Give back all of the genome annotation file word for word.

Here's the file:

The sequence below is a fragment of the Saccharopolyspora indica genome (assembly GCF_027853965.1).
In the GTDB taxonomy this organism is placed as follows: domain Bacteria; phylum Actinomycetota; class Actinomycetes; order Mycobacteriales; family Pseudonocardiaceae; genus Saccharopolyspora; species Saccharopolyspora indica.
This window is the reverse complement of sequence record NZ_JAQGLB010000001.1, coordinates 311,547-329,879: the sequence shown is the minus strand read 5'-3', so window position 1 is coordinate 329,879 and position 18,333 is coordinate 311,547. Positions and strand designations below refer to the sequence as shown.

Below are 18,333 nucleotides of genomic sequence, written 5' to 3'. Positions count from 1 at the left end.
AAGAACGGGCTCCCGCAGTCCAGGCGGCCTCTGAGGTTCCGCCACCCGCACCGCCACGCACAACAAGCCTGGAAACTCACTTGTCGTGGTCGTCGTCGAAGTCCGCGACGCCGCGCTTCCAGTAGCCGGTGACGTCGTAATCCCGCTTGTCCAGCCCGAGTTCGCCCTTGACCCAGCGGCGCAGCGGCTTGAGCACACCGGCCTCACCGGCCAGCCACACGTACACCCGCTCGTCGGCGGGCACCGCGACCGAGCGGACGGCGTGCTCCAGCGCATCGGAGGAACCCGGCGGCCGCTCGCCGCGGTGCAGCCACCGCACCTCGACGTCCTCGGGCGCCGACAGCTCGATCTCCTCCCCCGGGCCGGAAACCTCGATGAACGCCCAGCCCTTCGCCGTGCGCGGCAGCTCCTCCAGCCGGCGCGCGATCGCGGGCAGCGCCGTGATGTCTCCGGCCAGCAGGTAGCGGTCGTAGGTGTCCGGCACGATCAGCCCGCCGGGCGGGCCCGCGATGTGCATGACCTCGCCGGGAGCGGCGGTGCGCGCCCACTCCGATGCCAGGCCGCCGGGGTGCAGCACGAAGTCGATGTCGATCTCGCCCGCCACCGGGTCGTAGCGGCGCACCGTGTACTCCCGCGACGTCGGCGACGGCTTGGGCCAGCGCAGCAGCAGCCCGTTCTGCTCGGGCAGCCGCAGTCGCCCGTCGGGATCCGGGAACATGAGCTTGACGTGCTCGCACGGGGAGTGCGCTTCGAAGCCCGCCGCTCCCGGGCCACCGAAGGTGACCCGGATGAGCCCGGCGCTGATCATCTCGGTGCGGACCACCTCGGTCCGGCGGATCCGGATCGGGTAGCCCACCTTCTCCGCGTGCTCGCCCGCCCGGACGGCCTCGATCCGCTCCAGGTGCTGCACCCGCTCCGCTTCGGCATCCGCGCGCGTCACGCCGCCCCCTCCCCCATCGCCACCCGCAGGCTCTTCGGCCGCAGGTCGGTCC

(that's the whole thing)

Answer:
The sequence below is a fragment of the Saccharopolyspora indica genome (assembly GCF_027853965.1).
In the GTDB taxonomy this organism is placed as follows: domain Bacteria; phylum Actinomycetota; class Actinomycetes; order Mycobacteriales; family Pseudonocardiaceae; genus Saccharopolyspora; species Saccharopolyspora indica.
This window is the reverse complement of sequence record NZ_JAQGLB010000001.1, coordinates 311,547-329,879: the sequence shown is the minus strand read 5'-3', so window position 1 is coordinate 329,879 and position 18,333 is coordinate 311,547. Positions and strand designations below refer to the sequence as shown.

Below are 18,333 nucleotides of genomic sequence, written 5' to 3'. Positions count from 1 at the left end.
AAGAACGGGCTCCCGCAGTCCAGGCGGCCTCTGAGGTTCCGCCACCCGCACCGCCACGCACAACAAGCCTGGAAACTCACTTGTCGTGGTCGTCGTCGAAGTCCGCGACGCCGCGCTTCCAGTAGCCGGTGACGTCGTAATCCCGCTTGTCCAGCCCGAGTTCGCCCTTGACCCAGCGGCGCAGCGGCTTGAGCACACCGGCCTCACCGGCCAGCCACACGTACACCCGCTCGTCGGCGGGCACCGCGACCGAGCGGACGGCGTGCTCCAGCGCATCGGAGGAACCCGGCGGCCGCTCGCCGCGGTGCAGCCACCGCACCTCGACGTCCTCGGGCGCCGACAGCTCGATCTCCTCCCCCGGGCCGGAAACCTCGATGAACGCCCAGCCCTTCGCCGTGCGCGGCAGCTCCTCCAGCCGGCGCGCGATCGCGGGCAGCGCCGTGATGTCTCCGGCCAGCAGGTAGCGGTCGTAGGTGTCCGGCACGATCAGCCCGCCGGGCGGGCCCGCGATGTGCATGACCTCGCCGGGAGCGGCGGTGCGCGCCCACTCCGATGCCAGGCCGCCGGGGTGCAGCACGAAGTCGATGTCGATCTCGCCCGCCACCGGGTCGTAGCGGCGCACCGTGTACTCCCGCGACGTCGGCGACGGCTTGGGCCAGCGCAGCAGCAGCCCGTTCTGCTCGGGCAGCCGCAGTCGCCCGTCGGGATCCGGGAACATGAGCTTGACGTGCTCGCACGGGGAGTGCGCTTCGAAGCCCGCCGCTCCCGGGCCACCGAAGGTGACCCGGATGAGCCCGGCGCTGATCATCTCGGTGCGGACCACCTCGGTCCGGCGGATCCGGATCGGGTAGCCCACCTTCTCCGCGTGCTCGCCCGCCCGGACGGCCTCGATCCGCTCCAGGTGCTGCACCCGCTCCGCTTCGGCATCCGCGCGCGTCACGCCGCCCCCTCCCCCATCGCCACCCGCAGGCTCTTCGGCCGCAGGTCGGTCC